DENVER (CBS4) – Most residents in the Denver metro area woke up to 6-12 inches of snow Thursday morning. Instead of the heaviest snow falling in the foothills as expected, a shift in the wind pattern Wednesday evening caused the biggest 2-day snow total in Denver since 2016.
Western sections of Arapahoe County received the most snow with a “bullseye” around Englewood, Cherry Hills Village, and Littleton.
Ironically, areas above 6,000 feet south and west of Denver saw much lower snow totals. These areas almost always get more snow than Denver with the type of storm that hit late Wednesday.
Officially Denver received 9.6 inches of snow which is the largest 2-day snow total in the city since April 16-17, 2016. The storm has completely erased the previous snowfall deficit for the season. Denver has now received 13.5 inches of snow this February and 33.6 inches this season.
Elsewhere, snow totals ranged 1-4 inches around Fort Collins, Loveland, and Greeley to 2-4 inches at most ski areas Colorado.
So why did the Denver metro area get so much more snow than the foothills? The answer resides in the wind pattern that ultimately setup along the Front Range Wednesday evening.
With the center of the storm over the Four Corners region, Denver and the Front Range was expected to get a easterly wind. Normally this easterly flow would hit the foothills west of the metro area and be forced upward. The forecast was for this this upward motion to generate the heaviest snow in the foothills and along the Palmer Divide (above 6,000 feet) in Douglas and Elbert Counties. But in reality, it wasn’t just an easterly wind that materialized Wednesday night. Instead, winds were coming from two directions: the easterly over the east half of the metro area, northwest winds over the west half of the metro area. When the east wind encountered the unexpected northwest wind, it set up a “convergence” zone directly over the Denver metro area. Over time, this area of converging wind became the bullseye for snow instead of the higher terrain west and south of the city.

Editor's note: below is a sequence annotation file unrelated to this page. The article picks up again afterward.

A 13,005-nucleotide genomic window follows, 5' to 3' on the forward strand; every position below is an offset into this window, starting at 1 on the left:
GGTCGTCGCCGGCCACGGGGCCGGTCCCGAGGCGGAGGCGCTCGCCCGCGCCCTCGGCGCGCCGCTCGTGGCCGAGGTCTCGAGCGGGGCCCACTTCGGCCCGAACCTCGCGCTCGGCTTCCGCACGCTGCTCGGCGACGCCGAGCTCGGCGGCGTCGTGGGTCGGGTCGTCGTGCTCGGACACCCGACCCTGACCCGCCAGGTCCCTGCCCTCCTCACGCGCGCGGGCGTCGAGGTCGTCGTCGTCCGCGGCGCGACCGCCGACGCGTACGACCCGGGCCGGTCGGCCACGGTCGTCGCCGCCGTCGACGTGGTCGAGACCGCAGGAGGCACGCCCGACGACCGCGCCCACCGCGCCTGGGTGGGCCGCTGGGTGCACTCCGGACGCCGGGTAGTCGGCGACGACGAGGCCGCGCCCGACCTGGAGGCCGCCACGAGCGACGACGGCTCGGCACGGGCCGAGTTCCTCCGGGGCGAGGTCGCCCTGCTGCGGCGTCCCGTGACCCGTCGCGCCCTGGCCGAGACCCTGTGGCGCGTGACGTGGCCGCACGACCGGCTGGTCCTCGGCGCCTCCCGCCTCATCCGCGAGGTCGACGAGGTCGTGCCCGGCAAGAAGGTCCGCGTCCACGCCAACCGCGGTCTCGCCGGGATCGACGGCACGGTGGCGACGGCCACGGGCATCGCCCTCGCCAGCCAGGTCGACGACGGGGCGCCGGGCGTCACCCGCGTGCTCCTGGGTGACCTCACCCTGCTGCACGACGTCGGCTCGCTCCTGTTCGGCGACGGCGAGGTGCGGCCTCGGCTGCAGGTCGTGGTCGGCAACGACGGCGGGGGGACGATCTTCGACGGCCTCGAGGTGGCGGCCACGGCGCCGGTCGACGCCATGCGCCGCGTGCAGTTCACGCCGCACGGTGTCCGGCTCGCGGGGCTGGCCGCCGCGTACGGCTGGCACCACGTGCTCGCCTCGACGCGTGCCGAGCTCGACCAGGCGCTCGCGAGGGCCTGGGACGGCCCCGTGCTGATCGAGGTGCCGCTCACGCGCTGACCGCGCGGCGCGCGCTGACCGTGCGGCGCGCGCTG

This local weather phenomenon is often called the “Denver Convergence Vorticity Zone” or DCVZ. It’s most common in the warm weather months and is often responsible for helping to trigger afternoon thunderstorm and brief tornados on the southeast side of the metro area. It’s rare to see the DCVZ impact winter storms.
Meanwhile, the mountains were not expecting to get much snow and generally they did not. All ski areas in Colorado measured less snow than Denver Thursday morning. The ski areas will do better with the next storm approaching for the weekend. Fresh powder is expected for virtually all ski areas on Saturday. Denver may get a few flurries or isolated light snow showers late Saturday but no accumulation is expected.